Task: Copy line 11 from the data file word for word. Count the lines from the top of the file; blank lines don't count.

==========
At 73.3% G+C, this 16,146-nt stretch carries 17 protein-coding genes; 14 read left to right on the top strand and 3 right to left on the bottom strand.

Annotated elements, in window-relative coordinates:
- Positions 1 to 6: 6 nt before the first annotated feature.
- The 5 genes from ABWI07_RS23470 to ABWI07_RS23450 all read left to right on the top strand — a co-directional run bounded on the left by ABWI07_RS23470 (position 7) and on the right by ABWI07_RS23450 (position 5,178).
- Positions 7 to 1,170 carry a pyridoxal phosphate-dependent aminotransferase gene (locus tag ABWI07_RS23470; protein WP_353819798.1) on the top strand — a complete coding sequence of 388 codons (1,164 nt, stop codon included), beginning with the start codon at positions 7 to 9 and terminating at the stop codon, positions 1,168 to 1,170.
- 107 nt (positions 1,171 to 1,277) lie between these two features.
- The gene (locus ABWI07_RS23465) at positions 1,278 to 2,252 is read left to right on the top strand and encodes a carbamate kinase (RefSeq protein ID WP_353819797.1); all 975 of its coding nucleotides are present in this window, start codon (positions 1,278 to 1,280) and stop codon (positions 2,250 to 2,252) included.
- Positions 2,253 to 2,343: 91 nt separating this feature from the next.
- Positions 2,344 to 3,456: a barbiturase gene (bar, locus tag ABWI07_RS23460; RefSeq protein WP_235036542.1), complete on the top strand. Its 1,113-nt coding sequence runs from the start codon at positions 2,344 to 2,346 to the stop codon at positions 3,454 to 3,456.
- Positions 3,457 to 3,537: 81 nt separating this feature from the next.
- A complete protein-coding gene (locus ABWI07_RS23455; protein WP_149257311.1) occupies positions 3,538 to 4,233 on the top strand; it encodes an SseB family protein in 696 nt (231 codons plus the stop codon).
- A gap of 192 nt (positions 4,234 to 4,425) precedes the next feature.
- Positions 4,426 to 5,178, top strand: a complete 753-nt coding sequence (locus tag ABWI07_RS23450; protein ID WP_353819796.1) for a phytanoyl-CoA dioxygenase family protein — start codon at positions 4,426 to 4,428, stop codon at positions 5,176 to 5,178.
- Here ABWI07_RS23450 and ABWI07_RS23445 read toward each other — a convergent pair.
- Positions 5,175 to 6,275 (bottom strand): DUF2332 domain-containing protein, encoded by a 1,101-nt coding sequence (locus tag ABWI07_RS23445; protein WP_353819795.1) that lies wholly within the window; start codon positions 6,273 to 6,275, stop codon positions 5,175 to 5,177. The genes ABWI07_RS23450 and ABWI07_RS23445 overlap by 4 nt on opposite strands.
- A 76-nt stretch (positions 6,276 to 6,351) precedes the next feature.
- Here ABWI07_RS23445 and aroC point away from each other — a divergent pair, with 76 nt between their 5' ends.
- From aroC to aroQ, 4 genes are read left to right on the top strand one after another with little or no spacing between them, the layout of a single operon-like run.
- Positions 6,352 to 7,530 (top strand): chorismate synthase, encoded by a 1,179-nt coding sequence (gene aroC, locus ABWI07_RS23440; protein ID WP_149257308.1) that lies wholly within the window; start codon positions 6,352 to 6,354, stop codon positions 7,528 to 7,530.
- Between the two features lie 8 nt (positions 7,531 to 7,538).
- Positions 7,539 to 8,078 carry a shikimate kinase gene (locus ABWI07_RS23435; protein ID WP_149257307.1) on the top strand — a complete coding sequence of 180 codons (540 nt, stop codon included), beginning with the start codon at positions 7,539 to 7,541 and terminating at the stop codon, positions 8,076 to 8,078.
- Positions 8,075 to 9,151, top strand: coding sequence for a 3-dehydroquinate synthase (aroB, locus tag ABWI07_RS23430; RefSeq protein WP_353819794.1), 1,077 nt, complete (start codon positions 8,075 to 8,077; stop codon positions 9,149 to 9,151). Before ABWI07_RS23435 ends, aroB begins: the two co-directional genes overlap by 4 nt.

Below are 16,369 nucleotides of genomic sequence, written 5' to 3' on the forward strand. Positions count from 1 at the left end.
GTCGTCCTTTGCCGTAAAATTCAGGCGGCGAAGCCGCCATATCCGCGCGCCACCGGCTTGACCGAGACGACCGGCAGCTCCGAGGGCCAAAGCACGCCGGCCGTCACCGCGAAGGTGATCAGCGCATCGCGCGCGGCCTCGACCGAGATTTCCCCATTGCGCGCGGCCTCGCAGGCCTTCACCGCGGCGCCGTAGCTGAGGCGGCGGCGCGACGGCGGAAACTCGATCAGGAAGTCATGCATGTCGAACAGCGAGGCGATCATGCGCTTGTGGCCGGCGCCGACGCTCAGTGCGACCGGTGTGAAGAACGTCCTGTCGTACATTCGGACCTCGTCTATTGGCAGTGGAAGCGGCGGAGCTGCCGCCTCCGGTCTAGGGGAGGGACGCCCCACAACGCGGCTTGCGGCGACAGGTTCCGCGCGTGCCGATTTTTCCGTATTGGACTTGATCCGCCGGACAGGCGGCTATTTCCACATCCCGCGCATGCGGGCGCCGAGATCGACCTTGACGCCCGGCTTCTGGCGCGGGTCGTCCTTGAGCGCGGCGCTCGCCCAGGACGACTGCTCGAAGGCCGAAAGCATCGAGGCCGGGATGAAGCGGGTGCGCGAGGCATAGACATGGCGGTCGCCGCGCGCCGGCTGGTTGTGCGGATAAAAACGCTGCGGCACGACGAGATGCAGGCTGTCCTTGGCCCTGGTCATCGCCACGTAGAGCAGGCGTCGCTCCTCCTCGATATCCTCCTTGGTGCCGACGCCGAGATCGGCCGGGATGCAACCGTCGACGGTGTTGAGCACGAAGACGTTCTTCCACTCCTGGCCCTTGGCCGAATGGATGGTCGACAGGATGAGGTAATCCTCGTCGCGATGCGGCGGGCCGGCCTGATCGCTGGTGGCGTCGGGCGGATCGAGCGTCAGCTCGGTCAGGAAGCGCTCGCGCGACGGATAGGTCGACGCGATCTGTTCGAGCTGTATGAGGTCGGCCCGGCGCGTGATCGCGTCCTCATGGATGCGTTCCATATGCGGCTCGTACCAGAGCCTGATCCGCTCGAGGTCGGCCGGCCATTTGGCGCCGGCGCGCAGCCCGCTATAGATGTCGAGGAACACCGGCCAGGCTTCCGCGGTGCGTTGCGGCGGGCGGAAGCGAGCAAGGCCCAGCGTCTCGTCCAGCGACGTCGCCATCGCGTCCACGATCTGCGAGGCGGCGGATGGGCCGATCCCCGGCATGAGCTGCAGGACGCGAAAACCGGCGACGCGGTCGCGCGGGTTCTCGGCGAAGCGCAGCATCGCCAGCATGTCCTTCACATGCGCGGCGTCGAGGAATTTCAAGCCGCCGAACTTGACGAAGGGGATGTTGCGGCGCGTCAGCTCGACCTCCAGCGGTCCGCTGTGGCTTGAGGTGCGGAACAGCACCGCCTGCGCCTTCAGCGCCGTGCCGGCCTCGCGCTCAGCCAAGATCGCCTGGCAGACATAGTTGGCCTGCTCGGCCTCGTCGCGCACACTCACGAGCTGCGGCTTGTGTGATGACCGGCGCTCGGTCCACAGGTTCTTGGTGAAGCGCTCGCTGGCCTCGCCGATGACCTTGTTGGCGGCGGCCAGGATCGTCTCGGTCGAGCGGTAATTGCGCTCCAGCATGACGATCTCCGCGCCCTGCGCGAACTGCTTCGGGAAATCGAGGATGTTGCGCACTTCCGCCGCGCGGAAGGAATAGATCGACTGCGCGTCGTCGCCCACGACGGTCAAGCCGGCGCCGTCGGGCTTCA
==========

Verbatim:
- A complete protein-coding gene (locus ABWI07_RS23455; protein WP_149257311.1) occupies positions 3,538 to 4,233 on the top strand; it encodes an SseB family protein in 696 nt (231 codons plus the stop codon).